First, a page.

Linked by Thom Holwerda on Tue 24th Nov 2015 00:11 UTC

One of the biggest freedoms associated with free software is the ability to replace a program with an updated or modified version. Even so, of the many millions of people using Linux-powered phones, few are able to run a mainline kernel on those phones, even if they have the technical skills to do the replacement. The sad fact is that no mainstream phone available runs mainline kernels. A session at the 2015 Kernel Summit, led by Rob Herring, explored this problem and what might be done to address it.

This indeed a big problem, and I'm glad it's finally being picked up.

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Not much different from laptops...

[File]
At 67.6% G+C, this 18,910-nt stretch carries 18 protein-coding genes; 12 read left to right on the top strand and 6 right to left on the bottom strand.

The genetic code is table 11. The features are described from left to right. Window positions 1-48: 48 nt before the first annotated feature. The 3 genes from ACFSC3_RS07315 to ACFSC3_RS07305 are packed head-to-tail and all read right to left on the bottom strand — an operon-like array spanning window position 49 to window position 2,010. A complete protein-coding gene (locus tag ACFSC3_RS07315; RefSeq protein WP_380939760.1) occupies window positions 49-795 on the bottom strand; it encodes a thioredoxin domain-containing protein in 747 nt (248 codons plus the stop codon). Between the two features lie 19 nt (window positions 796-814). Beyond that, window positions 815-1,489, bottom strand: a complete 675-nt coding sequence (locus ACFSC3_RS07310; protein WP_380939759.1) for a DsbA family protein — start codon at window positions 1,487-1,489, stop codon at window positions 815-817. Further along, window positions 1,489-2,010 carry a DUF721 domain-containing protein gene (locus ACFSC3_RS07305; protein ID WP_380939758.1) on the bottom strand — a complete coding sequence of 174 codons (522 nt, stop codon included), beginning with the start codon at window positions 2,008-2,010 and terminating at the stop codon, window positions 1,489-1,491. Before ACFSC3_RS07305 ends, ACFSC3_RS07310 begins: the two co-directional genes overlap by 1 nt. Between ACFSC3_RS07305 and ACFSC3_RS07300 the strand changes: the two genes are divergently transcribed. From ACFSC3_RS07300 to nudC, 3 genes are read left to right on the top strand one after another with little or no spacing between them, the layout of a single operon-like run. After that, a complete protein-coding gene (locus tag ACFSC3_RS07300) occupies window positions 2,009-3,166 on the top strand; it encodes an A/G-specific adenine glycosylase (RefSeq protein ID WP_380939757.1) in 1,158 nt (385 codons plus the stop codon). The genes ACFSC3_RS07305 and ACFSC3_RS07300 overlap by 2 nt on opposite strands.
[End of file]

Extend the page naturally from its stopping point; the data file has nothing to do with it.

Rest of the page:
by Ithamar on Tue 24th Nov 2015 17:47 UTC
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Except that for Android phones there's actually _a_ "supported" kernel version ;-)

Jokes aside, Laptop support in Linux is still problematic, for the same reasons. Once you have it working on a non-standard config, you'd better not touch it, cause every kernel upgrade will give you new issues to deal with.

Of course, if you know which well supported hardware to pick, you're fine, but then again, it is more or less the same with Android on phones... Choose Nexus, and you'll have pretty decent kernel support, choose something exotic, and you're on your own trying to get it to work.

Linux is great on commodity, bog-standard hardware, on anything else it is a lot less appealing....

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